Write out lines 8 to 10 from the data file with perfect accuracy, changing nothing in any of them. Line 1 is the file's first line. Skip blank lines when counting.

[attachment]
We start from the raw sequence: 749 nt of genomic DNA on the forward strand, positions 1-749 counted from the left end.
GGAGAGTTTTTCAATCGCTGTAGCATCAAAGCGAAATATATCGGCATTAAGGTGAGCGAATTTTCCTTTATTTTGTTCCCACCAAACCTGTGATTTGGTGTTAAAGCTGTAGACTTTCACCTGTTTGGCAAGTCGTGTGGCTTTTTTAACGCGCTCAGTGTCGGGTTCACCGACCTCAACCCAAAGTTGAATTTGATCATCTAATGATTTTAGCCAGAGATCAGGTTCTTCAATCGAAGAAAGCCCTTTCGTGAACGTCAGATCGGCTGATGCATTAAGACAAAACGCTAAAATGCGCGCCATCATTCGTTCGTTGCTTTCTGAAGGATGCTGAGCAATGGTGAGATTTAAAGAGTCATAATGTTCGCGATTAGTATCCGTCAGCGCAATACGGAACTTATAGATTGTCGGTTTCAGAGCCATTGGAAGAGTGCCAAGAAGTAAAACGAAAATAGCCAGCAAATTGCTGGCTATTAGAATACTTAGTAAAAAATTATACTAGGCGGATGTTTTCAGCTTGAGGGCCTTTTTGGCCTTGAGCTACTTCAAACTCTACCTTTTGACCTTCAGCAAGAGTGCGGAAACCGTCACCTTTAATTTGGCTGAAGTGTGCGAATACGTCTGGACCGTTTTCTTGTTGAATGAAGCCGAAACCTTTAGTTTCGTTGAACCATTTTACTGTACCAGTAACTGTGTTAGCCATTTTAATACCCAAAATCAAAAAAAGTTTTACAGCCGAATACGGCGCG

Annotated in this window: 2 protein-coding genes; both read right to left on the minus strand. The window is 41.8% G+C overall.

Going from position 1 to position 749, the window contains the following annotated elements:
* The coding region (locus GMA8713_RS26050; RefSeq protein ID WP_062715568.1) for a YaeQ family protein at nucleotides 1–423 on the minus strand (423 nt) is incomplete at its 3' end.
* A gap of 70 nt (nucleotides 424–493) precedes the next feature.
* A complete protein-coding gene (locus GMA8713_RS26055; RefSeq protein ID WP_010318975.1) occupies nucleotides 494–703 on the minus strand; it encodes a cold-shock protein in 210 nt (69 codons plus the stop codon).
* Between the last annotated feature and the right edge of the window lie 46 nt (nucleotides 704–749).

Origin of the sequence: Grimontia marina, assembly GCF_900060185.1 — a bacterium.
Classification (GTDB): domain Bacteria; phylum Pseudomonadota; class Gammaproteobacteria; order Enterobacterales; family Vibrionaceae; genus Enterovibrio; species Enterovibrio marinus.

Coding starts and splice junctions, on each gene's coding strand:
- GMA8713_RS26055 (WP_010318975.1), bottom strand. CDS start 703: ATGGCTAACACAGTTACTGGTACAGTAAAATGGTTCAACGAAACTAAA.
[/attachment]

* Between the last annotated feature and the right edge of the window lie 46 nt (nucleotides 704–749).

Origin of the sequence: Grimontia marina, assembly GCF_900060185.1 — a bacterium.
Classification (GTDB): domain Bacteria; phylum Pseudomonadota; class Gammaproteobacteria; order Enterobacterales; family Vibrionaceae; genus Enterovibrio; species Enterovibrio marinus.